Studies show losing a parent has a lifelong, permanent psychological effect on humans of all ages
The trauma of losing a parent has profound effects on us all, regardless of our age. Grief is so immeasurable that there are studies that show the death of our father or mother can actually change the chemistry of our brain and have lasting physical effects, too. Those changes can become pathological.
The way our brains processes grief is deep and complex. Research shows that the areas of our brain that process grief, the posterior cingulate cortex, frontal cortex, and cerebellum are the same regions that retrieve memories and dwell on the past.
They’re also the same regions of the brain that regulate our sleep and appetites. This explains why, when we’re in a profound state of grief or depression, many people experience an increase in sleep, insomnia, or major differences in our appetite.
The loss of a parent, whether anticipated or suddenly tragic, leads to different levels and timetables of grief. Losing a parent at a younger age is usually a sudden loss that can lead to younger children and adults experiencing lengthy denial and anger phases of grief.
Having time to prepare and accept the loss of a parent when a death is anticipated, offers the opportunity to say goodbye and find a good support system. This may be why other studies show that younger adults are more deeply affected by parental loss.
The loss of a parent can increase the risk of long-term emotional and mental health issues like depression, anxiety, etc. Losing a parent as a child only increases these odds, and about one in 20 children aged 15 and younger have suffered the loss of one or both parents.
Many of us have complex relationships with our parents – and some of us have none. The result of unresolved emotions such as anger and resentment also has a lasting effect on our psyche as well. The death of a parent means there is no hope of reconciliation or having your feelings validated.
The amount and intensity of grief experienced would depend on a few things, like the following:
1. Equation shared with the parent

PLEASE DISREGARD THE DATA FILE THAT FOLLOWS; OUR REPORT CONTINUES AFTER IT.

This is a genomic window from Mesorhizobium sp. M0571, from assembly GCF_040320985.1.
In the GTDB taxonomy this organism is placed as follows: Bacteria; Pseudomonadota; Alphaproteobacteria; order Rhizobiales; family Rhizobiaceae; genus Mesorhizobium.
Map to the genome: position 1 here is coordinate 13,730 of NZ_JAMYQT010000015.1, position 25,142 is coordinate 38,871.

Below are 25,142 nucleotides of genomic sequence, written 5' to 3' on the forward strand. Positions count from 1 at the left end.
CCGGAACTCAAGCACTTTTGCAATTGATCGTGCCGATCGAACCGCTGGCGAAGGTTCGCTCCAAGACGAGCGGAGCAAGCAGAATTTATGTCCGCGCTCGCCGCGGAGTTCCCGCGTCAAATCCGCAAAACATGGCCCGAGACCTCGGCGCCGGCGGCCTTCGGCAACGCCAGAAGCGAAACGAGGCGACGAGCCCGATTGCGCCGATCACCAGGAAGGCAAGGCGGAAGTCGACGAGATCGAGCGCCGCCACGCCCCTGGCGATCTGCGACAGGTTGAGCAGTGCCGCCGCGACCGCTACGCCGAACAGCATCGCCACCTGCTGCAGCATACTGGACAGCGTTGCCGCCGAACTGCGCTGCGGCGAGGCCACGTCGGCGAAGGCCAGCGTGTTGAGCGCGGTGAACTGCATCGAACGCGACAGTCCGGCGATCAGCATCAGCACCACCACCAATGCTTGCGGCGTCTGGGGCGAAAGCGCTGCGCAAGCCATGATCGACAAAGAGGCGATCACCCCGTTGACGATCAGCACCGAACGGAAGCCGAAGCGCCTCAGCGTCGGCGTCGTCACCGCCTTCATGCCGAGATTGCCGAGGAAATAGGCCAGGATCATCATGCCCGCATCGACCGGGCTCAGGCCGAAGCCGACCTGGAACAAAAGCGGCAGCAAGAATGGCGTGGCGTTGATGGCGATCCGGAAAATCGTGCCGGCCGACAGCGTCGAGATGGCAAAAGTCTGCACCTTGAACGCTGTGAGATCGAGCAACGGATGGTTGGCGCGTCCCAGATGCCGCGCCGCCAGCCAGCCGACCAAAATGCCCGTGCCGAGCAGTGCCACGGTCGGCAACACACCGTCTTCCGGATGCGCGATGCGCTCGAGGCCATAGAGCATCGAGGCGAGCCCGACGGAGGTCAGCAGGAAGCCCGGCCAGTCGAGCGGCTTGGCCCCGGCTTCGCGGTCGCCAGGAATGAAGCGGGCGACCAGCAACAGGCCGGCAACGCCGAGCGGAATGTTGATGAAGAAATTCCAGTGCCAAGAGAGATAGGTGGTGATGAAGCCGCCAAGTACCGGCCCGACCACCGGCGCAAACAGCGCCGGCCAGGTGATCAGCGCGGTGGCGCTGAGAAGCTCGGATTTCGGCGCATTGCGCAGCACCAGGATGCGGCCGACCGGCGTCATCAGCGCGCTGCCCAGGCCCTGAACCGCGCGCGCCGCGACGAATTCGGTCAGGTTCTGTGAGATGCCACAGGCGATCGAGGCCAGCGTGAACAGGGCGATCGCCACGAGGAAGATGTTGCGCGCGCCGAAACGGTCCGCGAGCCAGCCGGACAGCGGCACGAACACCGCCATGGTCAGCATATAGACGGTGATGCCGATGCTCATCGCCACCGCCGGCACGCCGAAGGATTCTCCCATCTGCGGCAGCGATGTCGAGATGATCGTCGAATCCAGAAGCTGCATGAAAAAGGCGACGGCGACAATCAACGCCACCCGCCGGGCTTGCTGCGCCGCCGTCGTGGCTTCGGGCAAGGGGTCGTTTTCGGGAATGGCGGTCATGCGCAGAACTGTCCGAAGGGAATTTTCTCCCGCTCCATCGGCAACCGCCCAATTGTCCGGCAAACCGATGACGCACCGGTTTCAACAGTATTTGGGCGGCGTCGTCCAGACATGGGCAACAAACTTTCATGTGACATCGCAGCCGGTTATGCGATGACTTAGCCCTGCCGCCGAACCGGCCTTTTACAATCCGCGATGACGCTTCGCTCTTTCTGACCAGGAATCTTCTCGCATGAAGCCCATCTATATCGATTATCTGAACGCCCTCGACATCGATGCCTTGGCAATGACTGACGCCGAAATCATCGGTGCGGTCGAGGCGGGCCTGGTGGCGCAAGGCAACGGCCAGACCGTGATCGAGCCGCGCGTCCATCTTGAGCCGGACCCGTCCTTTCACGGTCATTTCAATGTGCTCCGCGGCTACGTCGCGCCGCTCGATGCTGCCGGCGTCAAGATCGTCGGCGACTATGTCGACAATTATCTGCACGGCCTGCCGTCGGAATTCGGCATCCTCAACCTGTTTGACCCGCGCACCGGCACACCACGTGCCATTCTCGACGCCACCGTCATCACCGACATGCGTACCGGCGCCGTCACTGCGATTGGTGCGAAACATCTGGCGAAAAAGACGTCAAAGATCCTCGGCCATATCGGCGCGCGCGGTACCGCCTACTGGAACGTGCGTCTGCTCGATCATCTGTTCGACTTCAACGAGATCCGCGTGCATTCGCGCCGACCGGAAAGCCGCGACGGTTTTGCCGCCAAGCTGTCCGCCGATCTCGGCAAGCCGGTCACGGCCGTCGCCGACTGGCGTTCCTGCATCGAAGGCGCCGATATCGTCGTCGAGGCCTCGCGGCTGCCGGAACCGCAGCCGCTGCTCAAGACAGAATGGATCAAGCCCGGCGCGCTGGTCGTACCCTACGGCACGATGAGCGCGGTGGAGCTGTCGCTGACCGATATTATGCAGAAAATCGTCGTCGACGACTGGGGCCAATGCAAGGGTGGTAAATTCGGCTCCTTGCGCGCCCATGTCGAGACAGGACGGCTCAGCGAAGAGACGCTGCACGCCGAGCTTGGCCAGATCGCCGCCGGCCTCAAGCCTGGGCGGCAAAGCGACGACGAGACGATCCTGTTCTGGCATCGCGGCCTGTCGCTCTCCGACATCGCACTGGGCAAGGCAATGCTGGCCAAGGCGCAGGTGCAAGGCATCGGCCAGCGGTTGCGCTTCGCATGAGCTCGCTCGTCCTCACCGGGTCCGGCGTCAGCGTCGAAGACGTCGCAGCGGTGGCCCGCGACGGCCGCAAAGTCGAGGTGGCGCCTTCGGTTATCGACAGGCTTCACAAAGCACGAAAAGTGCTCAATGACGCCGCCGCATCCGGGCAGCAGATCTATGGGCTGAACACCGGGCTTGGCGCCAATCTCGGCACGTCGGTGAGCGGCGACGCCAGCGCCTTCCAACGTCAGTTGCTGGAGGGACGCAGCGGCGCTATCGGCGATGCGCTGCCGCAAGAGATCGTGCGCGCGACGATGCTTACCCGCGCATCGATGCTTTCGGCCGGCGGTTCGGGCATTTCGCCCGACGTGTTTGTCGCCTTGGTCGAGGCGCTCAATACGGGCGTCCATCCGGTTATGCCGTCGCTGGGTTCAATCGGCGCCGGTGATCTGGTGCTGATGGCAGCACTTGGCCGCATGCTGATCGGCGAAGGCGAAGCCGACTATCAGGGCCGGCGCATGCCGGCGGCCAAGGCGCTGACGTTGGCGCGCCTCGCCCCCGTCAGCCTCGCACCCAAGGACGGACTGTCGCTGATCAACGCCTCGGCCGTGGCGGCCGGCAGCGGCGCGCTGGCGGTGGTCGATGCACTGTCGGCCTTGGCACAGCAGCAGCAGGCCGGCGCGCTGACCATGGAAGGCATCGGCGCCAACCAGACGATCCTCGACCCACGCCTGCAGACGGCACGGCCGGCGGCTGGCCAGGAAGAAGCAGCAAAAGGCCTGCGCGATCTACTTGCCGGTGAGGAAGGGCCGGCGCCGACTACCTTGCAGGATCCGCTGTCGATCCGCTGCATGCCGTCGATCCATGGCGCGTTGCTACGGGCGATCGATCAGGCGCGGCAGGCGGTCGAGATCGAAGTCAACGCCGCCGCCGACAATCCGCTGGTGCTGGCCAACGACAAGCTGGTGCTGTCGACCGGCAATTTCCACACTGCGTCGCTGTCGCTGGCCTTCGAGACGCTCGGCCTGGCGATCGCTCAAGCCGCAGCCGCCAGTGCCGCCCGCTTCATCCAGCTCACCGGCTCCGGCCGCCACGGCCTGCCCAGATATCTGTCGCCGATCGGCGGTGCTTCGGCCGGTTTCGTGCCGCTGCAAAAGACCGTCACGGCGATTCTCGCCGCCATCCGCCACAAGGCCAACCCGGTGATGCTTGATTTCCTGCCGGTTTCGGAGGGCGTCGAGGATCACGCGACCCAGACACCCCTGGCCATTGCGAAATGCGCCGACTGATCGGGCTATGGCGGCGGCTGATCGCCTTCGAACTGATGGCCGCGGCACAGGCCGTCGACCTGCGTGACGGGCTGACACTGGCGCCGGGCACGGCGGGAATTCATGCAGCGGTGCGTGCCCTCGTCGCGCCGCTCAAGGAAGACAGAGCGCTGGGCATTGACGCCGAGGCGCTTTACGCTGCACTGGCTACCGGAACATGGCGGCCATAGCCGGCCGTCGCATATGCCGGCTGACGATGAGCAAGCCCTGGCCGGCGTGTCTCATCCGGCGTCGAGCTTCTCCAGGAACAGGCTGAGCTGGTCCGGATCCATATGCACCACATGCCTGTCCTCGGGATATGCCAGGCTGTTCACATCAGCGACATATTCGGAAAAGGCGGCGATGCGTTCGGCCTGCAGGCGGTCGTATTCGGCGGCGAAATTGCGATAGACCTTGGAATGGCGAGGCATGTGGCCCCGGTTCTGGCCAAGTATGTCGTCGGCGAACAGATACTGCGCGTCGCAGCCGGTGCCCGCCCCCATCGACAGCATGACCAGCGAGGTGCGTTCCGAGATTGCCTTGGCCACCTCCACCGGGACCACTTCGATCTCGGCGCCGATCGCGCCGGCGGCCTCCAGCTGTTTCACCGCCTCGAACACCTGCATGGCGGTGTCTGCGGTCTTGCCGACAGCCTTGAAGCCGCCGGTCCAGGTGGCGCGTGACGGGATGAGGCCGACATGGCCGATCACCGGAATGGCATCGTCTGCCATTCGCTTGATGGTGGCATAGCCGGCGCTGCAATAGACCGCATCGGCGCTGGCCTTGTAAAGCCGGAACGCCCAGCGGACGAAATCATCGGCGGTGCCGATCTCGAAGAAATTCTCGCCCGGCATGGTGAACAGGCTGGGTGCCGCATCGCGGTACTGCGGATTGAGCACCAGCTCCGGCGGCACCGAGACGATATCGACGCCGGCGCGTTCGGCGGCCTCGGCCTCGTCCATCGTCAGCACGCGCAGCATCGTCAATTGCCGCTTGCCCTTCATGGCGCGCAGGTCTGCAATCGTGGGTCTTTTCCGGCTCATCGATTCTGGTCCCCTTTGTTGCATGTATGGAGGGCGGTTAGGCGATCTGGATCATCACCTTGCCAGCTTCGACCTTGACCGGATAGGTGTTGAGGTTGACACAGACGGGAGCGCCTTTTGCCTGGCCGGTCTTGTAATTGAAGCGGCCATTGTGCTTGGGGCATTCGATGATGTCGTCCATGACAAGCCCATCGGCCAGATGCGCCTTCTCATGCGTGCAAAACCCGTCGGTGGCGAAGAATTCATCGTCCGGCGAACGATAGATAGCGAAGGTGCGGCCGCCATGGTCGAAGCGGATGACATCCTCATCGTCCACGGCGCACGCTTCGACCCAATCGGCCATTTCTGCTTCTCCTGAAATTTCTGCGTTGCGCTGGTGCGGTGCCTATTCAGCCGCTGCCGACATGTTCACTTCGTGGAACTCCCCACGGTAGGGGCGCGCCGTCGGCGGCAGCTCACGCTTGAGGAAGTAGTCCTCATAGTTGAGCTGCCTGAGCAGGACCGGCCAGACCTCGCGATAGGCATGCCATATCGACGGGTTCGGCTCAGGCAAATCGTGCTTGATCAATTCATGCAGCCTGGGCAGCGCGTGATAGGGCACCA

2. Psychological bent of mind
3. Previous experience with grief
4. Cause of death
To explore this issue further, a survey was conducted in the 1970s with about 11,000 people – some orphans, some from disturbed homes and some from happy families. It was observed that the orphans grew up with a sense of incompleteness and the firm belief that life will never be as they wish, which is why they tend to be smokers.
It was found that orphans are more likely to suffer from mental illness. Another study was conducted from the point of view of children. It was noticed that the death of a parent has effects lasting as long as 70 years, and the child growing up without strong communication skills or a stable belief system within themselves. It should be noted that the death of a particular parent affects girls and boys differently. Boys tend to take their father’s death hard, and for girls, it’s their mother.
There has been a fair amount of brain imaging involved in this research and even though it is a highly technical approach to a very emotional thing, it provides valuable insight. It shows that grief affects the posterior cortex, frontal cortex, and the cerebellum. This provides sufficient explanation for the physical discomfort and issues when faced by grief, which includes nausea, loss of appetite, dizziness and so on.
When discussing grief, it would be remiss to not mention the 5 stage breakdown.
The first stage is denial, where the person in the face of grief due to some disaster refuses to accept that the said event has taken place at all.
The second stage is anger, where they hold others responsible for what happened and tends to be violent.
The following stage is bargaining– they try to make deals with whoever is watching upon us to reverse the situation for something in return.
The fourth stage is depression, where the person goes through extreme sadness and the final stage is acceptance, where they accept whatever has happened as it is and seeks to find peace with it.
There are a few ways to deal with grief and sadness and they will be listed below.
1. Interventions: Sometimes people refuse to accept help or even recognize their situation. In those cases, people close to the sufferer can arrange an intervention. It reminds the person that they are loved and cared for.
2. Counseling: Sometimes one needs professional help and there is nothing with that. You deserve to be happy.
3. Support groups: Sharing your problems with people going through the same issues helps more than one can possibly imagine. Talking about your grief helps in making peace with it.
4. Medication: People often attach a sort of taboo to medication, but there is nothing wrong with it.
5. Socialization: Being around people helps serotonin levels greatly. The love of friends and family has an uplifting effect on everyone.
6. Self-care: One has to take care of their own self at one point or the other. At the end of the day, you are the only person who understands you the best.
7. Spiritual healing: Spirituality is always a source of comfort for a large number of people.
When it comes to the death of a parent, there is no such thing as “getting over it.” No matter what type of relationship you had with them or what kind of parent they were. It changes us deeply and permanently – mentally, physically and emotionally – for the rest of our lives.